Step 2 - Build Your Business Identity around Your Customers and Your Market
Now that you have identified your reasons for being in business in the first place, let's discuss what business identity means and how to bridge the gap between your perceptions of the market and the actual market. Then we can discuss branding and being clear with your customers by establishing a very clear idea in their mind about what you do, how you do it, and why you do it.
Customers buy the "whys" of your business. Check out this video by Simon Sinek in which he explains the reason great companies are great companies. The why is the most powerful of your business ideas. It inspires your employees to "buy in" to the business, it gives a reason for your suppliers to believe in you, and it gives your customers a reason to buy. The why flows into your business identity and branding. This should be worked from the "ground up" in a way where the principles of the business are integrated into everything you do. From customer service to sales, your company should be wrapped around the core principles of your business through processes and procedures that speak to who you are.
The why automatically begins a certain set of parameters that directly flows to branding. Look at Apple's brand... the simplicity of the design, the feel of "high-tech", and the innovation that can be "felt" just by looking at their logo. How messy is your current look of your logo? Is it a clean design that really tells what your company is all about? How do you communicate where you are going through your logo? When we were thinking about all of this at Ogden Blue, before we rebranded, we wrote down a set of keywords that were used to identify our core strengths of being a multifaceted company, an expression company, and a more streamlined, focused, and innovative company than the one prior. We then began a discussion of what really spoke about our company. We ended up with six different logos that spoke to what we do, but more importantly, had the "feel" of a younger, vibrant, and future-looking company. This step really needs some thought put into it.
Once you have a "feel" or list of keywords that define your company, visit with a graphic designer. This is not a time to be frugal. You really want the business identity to speak about who you are as a company. This is the time to really focus, because once you have this down, the rest of your marketing materials will be much more effective, cheaper to design, and focused to your identity. We have four graphic designers on site at Ogden Blue, and they have a great range of experience to help you define and develop a brand.
Now that you have thought about and talked to your customers about what it is they want from your business and identified a brand around that, developing a message gets much easier. Speak to concerns or excite your customers about possibility. Personally, I don't really focus any marketing around a "fear-based" type of advertising. Sometimes, this is not avoidable, as in the insurance industry, where the motivation to buy stems from people's desires to take care of things should disaster strike. Even here, more positive messages that speak of where people desire to be are more effective than showing them what they do not desire. People desire to be safe, happy, fullfilled (as in expressed), and comfortable. Speak to one of these desires when coming up with your message.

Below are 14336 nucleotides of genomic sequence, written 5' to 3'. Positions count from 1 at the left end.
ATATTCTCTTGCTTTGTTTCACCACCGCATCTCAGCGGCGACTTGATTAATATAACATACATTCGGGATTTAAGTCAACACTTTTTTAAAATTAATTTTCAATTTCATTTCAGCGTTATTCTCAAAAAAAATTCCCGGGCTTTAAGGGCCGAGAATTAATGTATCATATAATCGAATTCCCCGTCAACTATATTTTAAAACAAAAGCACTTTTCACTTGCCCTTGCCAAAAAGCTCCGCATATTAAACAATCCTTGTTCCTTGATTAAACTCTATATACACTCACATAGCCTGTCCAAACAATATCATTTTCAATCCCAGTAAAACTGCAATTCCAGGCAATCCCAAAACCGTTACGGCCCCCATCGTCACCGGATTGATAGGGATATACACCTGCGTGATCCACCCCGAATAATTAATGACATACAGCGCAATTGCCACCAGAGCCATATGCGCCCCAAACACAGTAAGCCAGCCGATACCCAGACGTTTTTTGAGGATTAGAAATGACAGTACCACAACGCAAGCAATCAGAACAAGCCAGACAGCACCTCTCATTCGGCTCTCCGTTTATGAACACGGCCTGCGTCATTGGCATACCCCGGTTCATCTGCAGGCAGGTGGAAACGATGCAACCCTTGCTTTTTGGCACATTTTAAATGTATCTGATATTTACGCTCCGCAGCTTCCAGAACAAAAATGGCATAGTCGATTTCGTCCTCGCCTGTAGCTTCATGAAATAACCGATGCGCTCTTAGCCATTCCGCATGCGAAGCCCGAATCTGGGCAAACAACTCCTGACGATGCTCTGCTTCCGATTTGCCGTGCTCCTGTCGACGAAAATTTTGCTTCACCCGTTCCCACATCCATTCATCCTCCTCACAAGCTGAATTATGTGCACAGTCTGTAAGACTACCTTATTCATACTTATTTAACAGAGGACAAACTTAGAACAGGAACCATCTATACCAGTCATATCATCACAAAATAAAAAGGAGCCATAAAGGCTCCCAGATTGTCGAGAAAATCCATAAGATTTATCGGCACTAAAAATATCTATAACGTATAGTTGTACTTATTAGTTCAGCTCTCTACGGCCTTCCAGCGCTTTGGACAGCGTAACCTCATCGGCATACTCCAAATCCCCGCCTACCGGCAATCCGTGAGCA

A message should be short and to the point, and the rest of the marketing piece should be focused around the short, simple message. If you have branded well, the message will be a simple elaboration of the brand, and the rest of the marketing piece will elaborate on the message in a "top-down" kind of approach. The identification of your market also drives the message. You will market differently to different demographics. Just think about who you are trying to reach with this message, and talk with someone in that demographic about your message before finalizing design. Ask questions about whether or not this reaches them in how they think about the world. Don't rely on your own perception of that demographic... ask your demographic who they are.
Case in point, I just received a call from a client who used to do a lot of business with us. We haven't seen anything in a while from this particular customer, and the feedback I received was about flexibility and speed. Now, we have really designed a lot of internal processes to deliver just this; however, the feedback points to areas where we could do a better job about quickly turning our product out the door with a greater amount of flexibilty. If I hadn't talked to this client, I wouldn't have been able to see where we were still be inflexible in our processes. Talk to your customer. They will tell you the way to go.
Although it may seem that talking to your customer doesn't really dovetail into your business identity, it absolutely should be the basis for what you are doing. Without customer input, you may be missing the mark completely in what it is you are trying to do.
So, in closing, follow a few simple steps. Identify "why" you are doing what you are doing. Design your business identity around where your customers are pushing you. Design your logos, message, and delivery to clearly communicate that you are in touch with your customers' expectations and goals. When developing your brand, don't be inexpensive... this is your core of your business, and professional designers make a world of difference in how your company is perceived.